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Video transcript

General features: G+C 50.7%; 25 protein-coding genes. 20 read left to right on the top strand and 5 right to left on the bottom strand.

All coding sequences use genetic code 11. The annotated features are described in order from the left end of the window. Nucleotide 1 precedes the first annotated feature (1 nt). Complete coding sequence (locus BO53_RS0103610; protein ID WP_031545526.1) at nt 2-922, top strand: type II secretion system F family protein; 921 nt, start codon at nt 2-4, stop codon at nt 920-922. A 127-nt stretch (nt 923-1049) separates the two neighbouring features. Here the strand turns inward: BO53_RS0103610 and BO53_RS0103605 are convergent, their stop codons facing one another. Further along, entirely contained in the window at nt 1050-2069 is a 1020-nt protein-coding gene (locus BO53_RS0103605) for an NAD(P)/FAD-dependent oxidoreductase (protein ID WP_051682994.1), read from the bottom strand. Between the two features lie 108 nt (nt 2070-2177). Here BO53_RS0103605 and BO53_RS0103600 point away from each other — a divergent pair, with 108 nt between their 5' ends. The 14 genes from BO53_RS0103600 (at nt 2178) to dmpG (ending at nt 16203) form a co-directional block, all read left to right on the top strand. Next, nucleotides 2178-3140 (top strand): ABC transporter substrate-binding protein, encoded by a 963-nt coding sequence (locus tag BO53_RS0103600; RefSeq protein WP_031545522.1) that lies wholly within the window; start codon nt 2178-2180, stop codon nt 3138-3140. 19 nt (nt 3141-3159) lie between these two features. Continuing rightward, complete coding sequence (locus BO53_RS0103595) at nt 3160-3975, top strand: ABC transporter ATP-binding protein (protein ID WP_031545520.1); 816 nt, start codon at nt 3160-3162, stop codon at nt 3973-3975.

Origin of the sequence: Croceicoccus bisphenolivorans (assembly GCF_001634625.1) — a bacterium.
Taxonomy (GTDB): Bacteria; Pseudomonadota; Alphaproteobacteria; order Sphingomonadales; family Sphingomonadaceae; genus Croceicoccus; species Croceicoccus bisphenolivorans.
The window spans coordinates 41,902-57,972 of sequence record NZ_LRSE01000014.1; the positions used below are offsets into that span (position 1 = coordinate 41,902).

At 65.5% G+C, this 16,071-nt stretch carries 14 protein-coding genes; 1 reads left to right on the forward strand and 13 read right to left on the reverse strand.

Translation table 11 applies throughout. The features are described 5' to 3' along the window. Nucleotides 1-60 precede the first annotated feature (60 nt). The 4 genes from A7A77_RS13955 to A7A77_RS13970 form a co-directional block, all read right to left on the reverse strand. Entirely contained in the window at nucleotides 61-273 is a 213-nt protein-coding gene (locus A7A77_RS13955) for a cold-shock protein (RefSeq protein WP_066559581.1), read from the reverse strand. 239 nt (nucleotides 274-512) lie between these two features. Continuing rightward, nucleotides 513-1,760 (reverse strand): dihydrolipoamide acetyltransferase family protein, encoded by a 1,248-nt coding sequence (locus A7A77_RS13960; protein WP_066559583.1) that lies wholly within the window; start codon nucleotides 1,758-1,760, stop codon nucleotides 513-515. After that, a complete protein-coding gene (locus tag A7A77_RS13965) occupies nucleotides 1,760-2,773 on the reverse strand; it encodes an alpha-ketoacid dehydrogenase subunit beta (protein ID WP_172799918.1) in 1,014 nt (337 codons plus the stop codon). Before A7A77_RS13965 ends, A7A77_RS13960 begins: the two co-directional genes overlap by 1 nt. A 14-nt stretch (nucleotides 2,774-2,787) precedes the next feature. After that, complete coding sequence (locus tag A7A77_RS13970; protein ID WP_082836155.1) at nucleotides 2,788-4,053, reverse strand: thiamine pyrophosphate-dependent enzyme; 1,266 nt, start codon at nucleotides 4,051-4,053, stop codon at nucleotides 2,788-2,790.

when we represent information such as an image digitally it means we must slice it up into tiny chunks this allows us to send an image as a sequence of color symbols and these colors can be represented as unique numbers using some code consider the following challenge Alice and Bob can transmit and receive messages in binary they charge their customers one penny per bit to use their system and a regular customer arrives who wants to send a message and their messages are 1,000 symbols long the meaning of the messages is completely unknown normally this is sent with a standard two-bit code which results in charging for 2,000 bits however Alice and Bob already did some analysis on this customer before and determined that the probability of each symbol in the message is different can they use these known probabilities to compress the transmission and increase their profits what's the optimal coding strategy David Huffman famously provided the optimal strategy which he published in 1952 and based on building a binary tree from the bottom up to begin we can list all symbols at the bottom which we can call nodes and then we find the two least probable nodes in this case B and C and merge them into one and add the probabilities together then we repeat with the next to least likely notes and continue merging until you have a single node at the top finally we label the edges in this tree with 0 or 1 in any order now the code for each letter is just the path from the top of the tree to the given letter so for a it's just one edge or one this is now known as a Huffman coding and for examples of the following type you cannot beat it go ahead and try for example if you shorten the code for D to just zero then a message 0 1 1 could perhaps mean deed a a or maybe just B so for this to work you'd need to introduce letter spaces which cancel out any savings during transmission now how far does this compress the message compared to the original 2,000 bits well we just need to calculate the number of bits per letter on average so we multiply the length of each code times the probability of occurence and add them together which results in an average length of 1.75 bits per symbol on average that means with this Huffman coding we can expect to compress the messages from 2,000 bits to 1,750 and Claude Shannon was the first to claim that the limit of compression will always be the entropy of the message source as the entropy or uncertainty of our source decreases due to known statistical structure the ability to compress increases while if the entropy increases due to unpredictability our ability to compress decreases if we want to compress beyond entropy we must necessarily throw away information in our messages